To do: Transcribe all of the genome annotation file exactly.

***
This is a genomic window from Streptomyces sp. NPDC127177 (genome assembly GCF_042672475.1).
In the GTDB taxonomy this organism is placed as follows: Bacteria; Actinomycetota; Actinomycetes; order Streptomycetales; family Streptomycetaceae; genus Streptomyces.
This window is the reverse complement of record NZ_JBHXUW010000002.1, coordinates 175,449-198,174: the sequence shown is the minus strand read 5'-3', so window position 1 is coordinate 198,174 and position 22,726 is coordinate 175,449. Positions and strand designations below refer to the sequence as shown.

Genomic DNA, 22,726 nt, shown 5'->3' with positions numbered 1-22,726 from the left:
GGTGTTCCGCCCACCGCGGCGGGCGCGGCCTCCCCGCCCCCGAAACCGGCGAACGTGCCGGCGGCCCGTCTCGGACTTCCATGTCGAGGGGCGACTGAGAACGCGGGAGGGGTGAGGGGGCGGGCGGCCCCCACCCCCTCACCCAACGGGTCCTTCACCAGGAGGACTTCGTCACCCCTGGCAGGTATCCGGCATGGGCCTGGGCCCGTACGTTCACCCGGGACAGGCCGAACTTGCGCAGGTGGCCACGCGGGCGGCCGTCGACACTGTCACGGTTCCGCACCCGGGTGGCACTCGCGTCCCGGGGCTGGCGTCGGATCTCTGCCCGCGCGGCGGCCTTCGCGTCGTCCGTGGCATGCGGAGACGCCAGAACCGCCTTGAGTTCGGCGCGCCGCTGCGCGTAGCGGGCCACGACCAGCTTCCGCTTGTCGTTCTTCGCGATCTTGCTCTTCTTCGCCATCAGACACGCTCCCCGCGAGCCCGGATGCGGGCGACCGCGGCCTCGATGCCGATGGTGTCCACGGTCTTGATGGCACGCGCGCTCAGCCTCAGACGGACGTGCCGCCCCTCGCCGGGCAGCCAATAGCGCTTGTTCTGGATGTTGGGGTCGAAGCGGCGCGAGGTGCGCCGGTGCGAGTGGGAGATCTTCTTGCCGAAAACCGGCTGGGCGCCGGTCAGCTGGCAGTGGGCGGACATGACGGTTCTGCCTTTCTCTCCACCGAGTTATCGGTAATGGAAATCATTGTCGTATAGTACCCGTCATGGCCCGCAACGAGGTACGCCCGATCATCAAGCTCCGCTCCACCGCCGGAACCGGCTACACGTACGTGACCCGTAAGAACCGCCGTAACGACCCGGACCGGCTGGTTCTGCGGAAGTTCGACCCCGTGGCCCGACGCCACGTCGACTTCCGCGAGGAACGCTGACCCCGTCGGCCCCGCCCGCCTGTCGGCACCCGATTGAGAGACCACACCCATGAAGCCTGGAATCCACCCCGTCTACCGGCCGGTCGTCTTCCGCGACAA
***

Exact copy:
This is a genomic window from Streptomyces sp. NPDC127177 (genome assembly GCF_042672475.1).
In the GTDB taxonomy this organism is placed as follows: Bacteria; Actinomycetota; Actinomycetes; order Streptomycetales; family Streptomycetaceae; genus Streptomyces.
This window is the reverse complement of record NZ_JBHXUW010000002.1, coordinates 175,449-198,174: the sequence shown is the minus strand read 5'-3', so window position 1 is coordinate 198,174 and position 22,726 is coordinate 175,449. Positions and strand designations below refer to the sequence as shown.

Genomic DNA, 22,726 nt, shown 5'->3' with positions numbered 1-22,726 from the left:
GGTGTTCCGCCCACCGCGGCGGGCGCGGCCTCCCCGCCCCCGAAACCGGCGAACGTGCCGGCGGCCCGTCTCGGACTTCCATGTCGAGGGGCGACTGAGAACGCGGGAGGGGTGAGGGGGCGGGCGGCCCCCACCCCCTCACCCAACGGGTCCTTCACCAGGAGGACTTCGTCACCCCTGGCAGGTATCCGGCATGGGCCTGGGCCCGTACGTTCACCCGGGACAGGCCGAACTTGCGCAGGTGGCCACGCGGGCGGCCGTCGACACTGTCACGGTTCCGCACCCGGGTGGCACTCGCGTCCCGGGGCTGGCGTCGGATCTCTGCCCGCGCGGCGGCCTTCGCGTCGTCCGTGGCATGCGGAGACGCCAGAACCGCCTTGAGTTCGGCGCGCCGCTGCGCGTAGCGGGCCACGACCAGCTTCCGCTTGTCGTTCTTCGCGATCTTGCTCTTCTTCGCCATCAGACACGCTCCCCGCGAGCCCGGATGCGGGCGACCGCGGCCTCGATGCCGATGGTGTCCACGGTCTTGATGGCACGCGCGCTCAGCCTCAGACGGACGTGCCGCCCCTCGCCGGGCAGCCAATAGCGCTTGTTCTGGATGTTGGGGTCGAAGCGGCGCGAGGTGCGCCGGTGCGAGTGGGAGATCTTCTTGCCGAAAACCGGCTGGGCGCCGGTCAGCTGGCAGTGGGCGGACATGACGGTTCTGCCTTTCTCTCCACCGAGTTATCGGTAATGGAAATCATTGTCGTATAGTACCCGTCATGGCCCGCAACGAGGTACGCCCGATCATCAAGCTCCGCTCCACCGCCGGAACCGGCTACACGTACGTGACCCGTAAGAACCGCCGTAACGACCCGGACCGGCTGGTTCTGCGGAAGTTCGACCCCGTGGCCCGACGCCACGTCGACTTCCGCGAGGAACGCTGACCCCGTCGGCCCCGCCCGCCTGTCGGCACCCGATTGAGAGACCACACCCATGAAGCCTGGAATCCACCCCGTCTACCGGCCGGTCGTCTTCCGCGACAA